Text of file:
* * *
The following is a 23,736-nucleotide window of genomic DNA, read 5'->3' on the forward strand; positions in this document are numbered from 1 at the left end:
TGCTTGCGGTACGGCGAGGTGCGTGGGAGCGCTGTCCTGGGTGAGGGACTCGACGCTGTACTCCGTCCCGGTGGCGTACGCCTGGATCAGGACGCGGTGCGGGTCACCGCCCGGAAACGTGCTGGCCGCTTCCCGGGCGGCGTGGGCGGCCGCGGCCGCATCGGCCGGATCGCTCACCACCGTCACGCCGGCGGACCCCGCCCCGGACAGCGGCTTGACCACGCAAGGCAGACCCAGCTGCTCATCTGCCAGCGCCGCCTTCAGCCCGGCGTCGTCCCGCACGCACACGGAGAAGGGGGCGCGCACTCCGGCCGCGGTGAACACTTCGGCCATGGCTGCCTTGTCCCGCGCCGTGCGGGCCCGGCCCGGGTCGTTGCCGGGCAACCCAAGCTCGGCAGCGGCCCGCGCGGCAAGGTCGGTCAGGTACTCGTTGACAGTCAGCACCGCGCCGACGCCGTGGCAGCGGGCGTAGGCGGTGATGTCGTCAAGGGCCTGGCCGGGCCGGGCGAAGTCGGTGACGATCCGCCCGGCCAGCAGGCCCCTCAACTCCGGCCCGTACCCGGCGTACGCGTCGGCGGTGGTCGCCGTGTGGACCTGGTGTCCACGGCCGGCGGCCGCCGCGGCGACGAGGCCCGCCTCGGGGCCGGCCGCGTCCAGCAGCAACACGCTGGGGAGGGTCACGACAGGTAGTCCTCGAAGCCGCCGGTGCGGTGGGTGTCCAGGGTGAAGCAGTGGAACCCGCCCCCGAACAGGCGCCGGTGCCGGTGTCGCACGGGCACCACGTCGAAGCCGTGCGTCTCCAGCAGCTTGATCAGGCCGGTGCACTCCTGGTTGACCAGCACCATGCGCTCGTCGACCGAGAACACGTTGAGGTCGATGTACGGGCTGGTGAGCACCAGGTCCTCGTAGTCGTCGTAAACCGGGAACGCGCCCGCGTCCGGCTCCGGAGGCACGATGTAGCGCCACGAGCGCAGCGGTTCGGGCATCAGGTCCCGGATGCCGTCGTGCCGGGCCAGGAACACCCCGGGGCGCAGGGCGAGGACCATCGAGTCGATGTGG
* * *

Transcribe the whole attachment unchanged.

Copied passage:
The following is a 23,736-nucleotide window of genomic DNA, read 5'->3' on the forward strand; positions in this document are numbered from 1 at the left end:
TGCTTGCGGTACGGCGAGGTGCGTGGGAGCGCTGTCCTGGGTGAGGGACTCGACGCTGTACTCCGTCCCGGTGGCGTACGCCTGGATCAGGACGCGGTGCGGGTCACCGCCCGGAAACGTGCTGGCCGCTTCCCGGGCGGCGTGGGCGGCCGCGGCCGCATCGGCCGGATCGCTCACCACCGTCACGCCGGCGGACCCCGCCCCGGACAGCGGCTTGACCACGCAAGGCAGACCCAGCTGCTCATCTGCCAGCGCCGCCTTCAGCCCGGCGTCGTCCCGCACGCACACGGAGAAGGGGGCGCGCACTCCGGCCGCGGTGAACACTTCGGCCATGGCTGCCTTGTCCCGCGCCGTGCGGGCCCGGCCCGGGTCGTTGCCGGGCAACCCAAGCTCGGCAGCGGCCCGCGCGGCAAGGTCGGTCAGGTACTCGTTGACAGTCAGCACCGCGCCGACGCCGTGGCAGCGGGCGTAGGCGGTGATGTCGTCAAGGGCCTGGCCGGGCCGGGCGAAGTCGGTGACGATCCGCCCGGCCAGCAGGCCCCTCAACTCCGGCCCGTACCCGGCGTACGCGTCGGCGGTGGTCGCCGTGTGGACCTGGTGTCCACGGCCGGCGGCCGCCGCGGCGACGAGGCCCGCCTCGGGGCCGGCCGCGTCCAGCAGCAACACGCTGGGGAGGGTCACGACAGGTAGTCCTCGAAGCCGCCGGTGCGGTGGGTGTCCAGGGTGAAGCAGTGGAACCCGCCCCCGAACAGGCGCCGGTGCCGGTGTCGCACGGGCACCACGTCGAAGCCGTGCGTCTCCAGCAGCTTGATCAGGCCGGTGCACTCCTGGTTGACCAGCACCATGCGCTCGTCGACCGAGAACACGTTGAGGTCGATGTACGGGCTGGTGAGCACCAGGTCCTCGTAGTCGTCGTAAACCGGGAACGCGCCCGCGTCCGGCTCCGGAGGCACGATGTAGCGCCACGAGCGCAGCGGTTCGGGCATCAGGTCCCGGATGCCGTCGTGCCGGGCCAGGAACACCCCGGGGCGCAGGGCGAGGACCATCGAGTCGATGTGG